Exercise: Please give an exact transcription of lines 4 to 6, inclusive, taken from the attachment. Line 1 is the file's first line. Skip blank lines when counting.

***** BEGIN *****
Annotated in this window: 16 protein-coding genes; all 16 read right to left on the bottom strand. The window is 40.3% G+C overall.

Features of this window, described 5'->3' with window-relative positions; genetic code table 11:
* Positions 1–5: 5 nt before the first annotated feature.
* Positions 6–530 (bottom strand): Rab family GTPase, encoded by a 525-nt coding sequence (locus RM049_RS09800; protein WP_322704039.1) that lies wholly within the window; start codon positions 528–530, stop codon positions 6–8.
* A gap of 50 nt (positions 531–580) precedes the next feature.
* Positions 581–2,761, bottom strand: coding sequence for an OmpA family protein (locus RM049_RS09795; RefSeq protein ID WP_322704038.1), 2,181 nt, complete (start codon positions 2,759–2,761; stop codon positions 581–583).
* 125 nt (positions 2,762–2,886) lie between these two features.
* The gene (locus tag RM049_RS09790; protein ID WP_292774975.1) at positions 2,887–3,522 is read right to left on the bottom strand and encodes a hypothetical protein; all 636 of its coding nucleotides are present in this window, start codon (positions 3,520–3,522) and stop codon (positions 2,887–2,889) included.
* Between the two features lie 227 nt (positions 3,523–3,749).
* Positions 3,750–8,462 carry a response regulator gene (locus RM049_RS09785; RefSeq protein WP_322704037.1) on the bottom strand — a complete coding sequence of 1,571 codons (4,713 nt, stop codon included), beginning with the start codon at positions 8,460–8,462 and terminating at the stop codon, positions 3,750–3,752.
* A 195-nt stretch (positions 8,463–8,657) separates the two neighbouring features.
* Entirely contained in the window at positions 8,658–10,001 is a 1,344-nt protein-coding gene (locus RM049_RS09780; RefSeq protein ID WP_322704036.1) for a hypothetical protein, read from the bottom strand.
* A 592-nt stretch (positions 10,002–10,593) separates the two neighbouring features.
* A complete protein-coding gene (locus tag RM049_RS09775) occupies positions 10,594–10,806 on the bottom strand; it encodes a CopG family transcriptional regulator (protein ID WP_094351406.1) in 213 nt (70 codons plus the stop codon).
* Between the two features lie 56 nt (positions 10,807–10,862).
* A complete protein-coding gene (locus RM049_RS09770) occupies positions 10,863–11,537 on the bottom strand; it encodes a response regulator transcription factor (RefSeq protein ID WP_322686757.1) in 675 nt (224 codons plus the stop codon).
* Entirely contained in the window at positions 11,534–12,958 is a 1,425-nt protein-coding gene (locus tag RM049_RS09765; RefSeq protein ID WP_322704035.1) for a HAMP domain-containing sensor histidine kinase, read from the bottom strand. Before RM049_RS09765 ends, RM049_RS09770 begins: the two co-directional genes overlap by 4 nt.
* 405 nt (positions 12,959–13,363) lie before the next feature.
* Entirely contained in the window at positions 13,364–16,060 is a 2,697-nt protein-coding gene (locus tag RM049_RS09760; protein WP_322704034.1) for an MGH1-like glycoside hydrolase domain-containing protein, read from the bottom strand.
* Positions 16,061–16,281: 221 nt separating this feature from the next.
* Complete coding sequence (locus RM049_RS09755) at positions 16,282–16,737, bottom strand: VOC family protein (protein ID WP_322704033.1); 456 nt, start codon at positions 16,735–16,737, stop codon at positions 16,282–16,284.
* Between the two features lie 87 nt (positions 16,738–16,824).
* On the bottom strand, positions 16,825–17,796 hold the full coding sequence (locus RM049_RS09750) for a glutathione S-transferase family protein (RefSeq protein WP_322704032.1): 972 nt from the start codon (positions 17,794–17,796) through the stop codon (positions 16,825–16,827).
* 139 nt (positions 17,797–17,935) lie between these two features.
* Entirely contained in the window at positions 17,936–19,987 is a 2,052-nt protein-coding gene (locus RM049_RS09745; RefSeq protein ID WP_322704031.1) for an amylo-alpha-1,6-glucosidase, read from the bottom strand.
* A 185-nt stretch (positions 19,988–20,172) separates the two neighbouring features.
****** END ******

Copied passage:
* Positions 6–530 (bottom strand): Rab family GTPase, encoded by a 525-nt coding sequence (locus RM049_RS09800; protein WP_322704039.1) that lies wholly within the window; start codon positions 528–530, stop codon positions 6–8.
* A gap of 50 nt (positions 531–580) precedes the next feature.
* Positions 581–2,761, bottom strand: coding sequence for an OmpA family protein (locus RM049_RS09795; RefSeq protein ID WP_322704038.1), 2,181 nt, complete (start codon positions 2,759–2,761; stop codon positions 581–583).